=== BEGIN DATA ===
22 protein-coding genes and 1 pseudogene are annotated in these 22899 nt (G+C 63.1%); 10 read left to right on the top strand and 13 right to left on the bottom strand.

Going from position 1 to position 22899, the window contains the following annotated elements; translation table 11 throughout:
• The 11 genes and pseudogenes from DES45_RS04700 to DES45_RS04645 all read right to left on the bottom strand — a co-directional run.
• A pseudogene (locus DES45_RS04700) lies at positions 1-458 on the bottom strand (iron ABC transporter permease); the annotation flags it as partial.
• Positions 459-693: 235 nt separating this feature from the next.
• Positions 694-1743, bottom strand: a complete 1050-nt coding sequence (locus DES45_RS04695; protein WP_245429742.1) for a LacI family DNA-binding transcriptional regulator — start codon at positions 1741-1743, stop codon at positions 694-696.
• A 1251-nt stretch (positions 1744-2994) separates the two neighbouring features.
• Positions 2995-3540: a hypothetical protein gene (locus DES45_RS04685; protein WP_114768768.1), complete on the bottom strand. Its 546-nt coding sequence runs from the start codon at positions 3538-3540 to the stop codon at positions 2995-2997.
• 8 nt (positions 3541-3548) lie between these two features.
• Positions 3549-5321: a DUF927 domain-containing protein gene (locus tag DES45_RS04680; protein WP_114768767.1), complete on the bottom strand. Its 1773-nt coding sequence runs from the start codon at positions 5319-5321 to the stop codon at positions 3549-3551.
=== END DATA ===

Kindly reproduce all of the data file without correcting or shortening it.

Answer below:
22 protein-coding genes and 1 pseudogene are annotated in these 22899 nt (G+C 63.1%); 10 read left to right on the top strand and 13 right to left on the bottom strand.

Going from position 1 to position 22899, the window contains the following annotated elements; translation table 11 throughout:
• The 11 genes and pseudogenes from DES45_RS04700 to DES45_RS04645 all read right to left on the bottom strand — a co-directional run.
• A pseudogene (locus DES45_RS04700) lies at positions 1-458 on the bottom strand (iron ABC transporter permease); the annotation flags it as partial.
• Positions 459-693: 235 nt separating this feature from the next.
• Positions 694-1743, bottom strand: a complete 1050-nt coding sequence (locus DES45_RS04695; protein WP_245429742.1) for a LacI family DNA-binding transcriptional regulator — start codon at positions 1741-1743, stop codon at positions 694-696.
• A 1251-nt stretch (positions 1744-2994) separates the two neighbouring features.
• Positions 2995-3540: a hypothetical protein gene (locus DES45_RS04685; protein WP_114768768.1), complete on the bottom strand. Its 546-nt coding sequence runs from the start codon at positions 3538-3540 to the stop codon at positions 2995-2997.
• 8 nt (positions 3541-3548) lie between these two features.
• Positions 3549-5321: a DUF927 domain-containing protein gene (locus tag DES45_RS04680; protein WP_114768767.1), complete on the bottom strand. Its 1773-nt coding sequence runs from the start codon at positions 5319-5321 to the stop codon at positions 3549-3551.